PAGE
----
We’ve all heard the clichés such as, “There’s no ‘I’ in TEAM,” or “We’re all stronger than the sum of our parts.” Some leaders will throw around trite expressions, while others will simply throw a bunch of people in a room and tell them to get it done or heads will roll. Others may have a more deliberate approach such as selecting members of a team based on their personality profiles, skill sets or shoe sizes.
Regardless of the way the team was formed, its success relies on both the members and leaders creating the environment and tempo for success.
The core of teamwork is creating a cohesive group that works together to achieve a common goal. Whether the achievement is winning a football game, building an aircraft, or delivering a software product to a client, great teams are successful because they are all selflessly focused on the goal at hand.
Here are some of the areas that are adeptly executed by the best leaders:
1. Have Clear, Attainable Goals
Some goals are short-term while others are longer, but they are always clear and attainable. Few things frustrate and demoralize teams more than goals that are arbitrarily set which are unrealistic or completely ambiguous. Goals need to be crisp and focused. If a long-term goal seems unrealistic, focus on near-term goals which are within reach, then build toward the vision. Don’t be afraid to share the high-level plan with the team. Having a “big picture” perspective will help them understand where the near-term steps are leading.
2. Create a Collaborative Environment
Build a culture where team members can openly discuss issues, challenges, risks, or new ideas without fear of repercussion, guilt, shame, fear, or ridicule. Empower team members to share their insights and accept suggestions from others.
3. Empower the Team to Own its Destiny
One of the most challenging things for some leaders -- especially micromanagers -- is to let go and empower team members to determine and follow their own best path. In reality, those working on the front lines in the trenches of the current battle are far more knowledgeable of their own needs and how to be successful. Rather than dictating from afar, grant them freedom to achieve their goals – you may be surprised.
4. Eliminate Toxins and Distractions
Possibly one of the most difficult aspects of leadership is shielding teams from distractions such as politics, rumors, and organizational issues. Also equally important is collaborating with teams to identify and eliminate toxic behaviors such as passive-aggressiveness, backstabbing, manipulation, and blatant laziness.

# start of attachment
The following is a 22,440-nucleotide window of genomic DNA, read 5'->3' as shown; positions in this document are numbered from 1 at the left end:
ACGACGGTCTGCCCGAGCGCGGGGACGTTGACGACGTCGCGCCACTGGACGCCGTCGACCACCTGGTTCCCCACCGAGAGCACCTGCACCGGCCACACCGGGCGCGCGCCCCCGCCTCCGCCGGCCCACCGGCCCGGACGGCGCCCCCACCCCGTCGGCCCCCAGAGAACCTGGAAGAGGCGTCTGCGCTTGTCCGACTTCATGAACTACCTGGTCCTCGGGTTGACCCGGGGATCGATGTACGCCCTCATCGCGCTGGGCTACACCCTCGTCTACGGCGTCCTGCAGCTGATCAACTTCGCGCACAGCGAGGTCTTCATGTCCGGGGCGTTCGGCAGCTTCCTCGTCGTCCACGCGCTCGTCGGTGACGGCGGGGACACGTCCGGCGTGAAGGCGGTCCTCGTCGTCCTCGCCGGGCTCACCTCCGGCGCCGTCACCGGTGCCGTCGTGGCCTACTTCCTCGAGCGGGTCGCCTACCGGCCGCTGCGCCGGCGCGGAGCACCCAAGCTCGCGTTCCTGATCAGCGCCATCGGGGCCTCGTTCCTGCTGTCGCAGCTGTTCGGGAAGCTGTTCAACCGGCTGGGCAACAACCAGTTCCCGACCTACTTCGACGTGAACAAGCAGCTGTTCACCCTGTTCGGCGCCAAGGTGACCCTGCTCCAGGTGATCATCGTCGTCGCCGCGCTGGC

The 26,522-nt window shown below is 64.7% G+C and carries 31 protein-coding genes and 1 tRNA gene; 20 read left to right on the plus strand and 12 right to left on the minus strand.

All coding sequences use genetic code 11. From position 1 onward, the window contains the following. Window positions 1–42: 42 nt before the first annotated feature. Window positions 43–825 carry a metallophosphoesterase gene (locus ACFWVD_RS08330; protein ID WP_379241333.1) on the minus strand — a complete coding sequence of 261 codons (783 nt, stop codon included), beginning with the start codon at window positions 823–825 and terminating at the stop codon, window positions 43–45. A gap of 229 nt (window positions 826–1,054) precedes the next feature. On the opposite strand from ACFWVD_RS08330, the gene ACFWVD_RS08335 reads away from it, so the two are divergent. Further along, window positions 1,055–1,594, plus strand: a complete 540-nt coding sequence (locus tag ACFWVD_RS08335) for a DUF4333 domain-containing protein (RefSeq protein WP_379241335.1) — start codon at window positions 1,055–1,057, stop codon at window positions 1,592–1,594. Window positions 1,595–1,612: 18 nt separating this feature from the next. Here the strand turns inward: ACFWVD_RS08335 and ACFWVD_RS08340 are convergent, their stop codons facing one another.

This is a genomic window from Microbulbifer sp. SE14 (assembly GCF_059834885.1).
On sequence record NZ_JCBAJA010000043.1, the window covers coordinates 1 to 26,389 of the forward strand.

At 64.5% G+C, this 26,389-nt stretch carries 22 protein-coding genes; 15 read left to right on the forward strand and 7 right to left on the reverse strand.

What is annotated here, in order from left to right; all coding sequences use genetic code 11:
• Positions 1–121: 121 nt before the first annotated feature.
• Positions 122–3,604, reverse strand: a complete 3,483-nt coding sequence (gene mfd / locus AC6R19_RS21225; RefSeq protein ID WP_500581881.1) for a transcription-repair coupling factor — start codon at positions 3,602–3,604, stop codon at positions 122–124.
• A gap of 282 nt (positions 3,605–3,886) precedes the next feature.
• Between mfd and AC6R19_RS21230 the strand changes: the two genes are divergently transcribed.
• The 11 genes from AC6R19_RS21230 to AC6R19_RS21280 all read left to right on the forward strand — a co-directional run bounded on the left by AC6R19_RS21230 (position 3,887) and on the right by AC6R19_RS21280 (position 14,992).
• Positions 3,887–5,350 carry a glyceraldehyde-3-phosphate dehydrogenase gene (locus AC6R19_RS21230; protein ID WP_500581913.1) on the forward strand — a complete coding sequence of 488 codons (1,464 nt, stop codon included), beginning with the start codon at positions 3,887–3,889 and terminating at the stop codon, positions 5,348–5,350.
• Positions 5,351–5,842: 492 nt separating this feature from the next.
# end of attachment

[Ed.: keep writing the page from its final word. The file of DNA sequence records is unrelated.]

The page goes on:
However, no matter what a leader does to set a positive tone, members of the team can still be toxic to goals if they choose not to participate or undermine others through selfish acts.
Great members of a team -- including leaders -- always embody these qualities:
True teams will have people stepping up to help others within their team, knowing that short-term sacrifices will pay out in the long run. Most players will want the ball, but the best players will be altruistic in giving the ball to the person who can make the winning play in the specific situation.
The most frictionless teams understand each other’s perspectives, listen, and take input from their peers to heart.
3. Honesty & Respect
Healthy teams are always honest about the reality of what’s going well, what issues need to be addressed, and the reality of what needs to be accomplished to optimize and move forward. Most importantly, teammates are honest with each other and have earned each other’s trust and respect.
The best people are always refining their craft, honing their skills, looking for an edge. They’re never satisfied to be just the best, accepting that the next generation of great talent is developing all around as quickly, if not faster, than they are. Support these endeavors to let your team know you’re behind them.
If you’re looking for areas to improve your team’s performance, dig down through the layers. More often than not, one of these core areas will come to the surface. Focus on addressing the core issues -- sometimes it can be as simple as a conversation, while others may require changing the member of the team.
In any case, the success of any team is a partnership between teammates and leaders.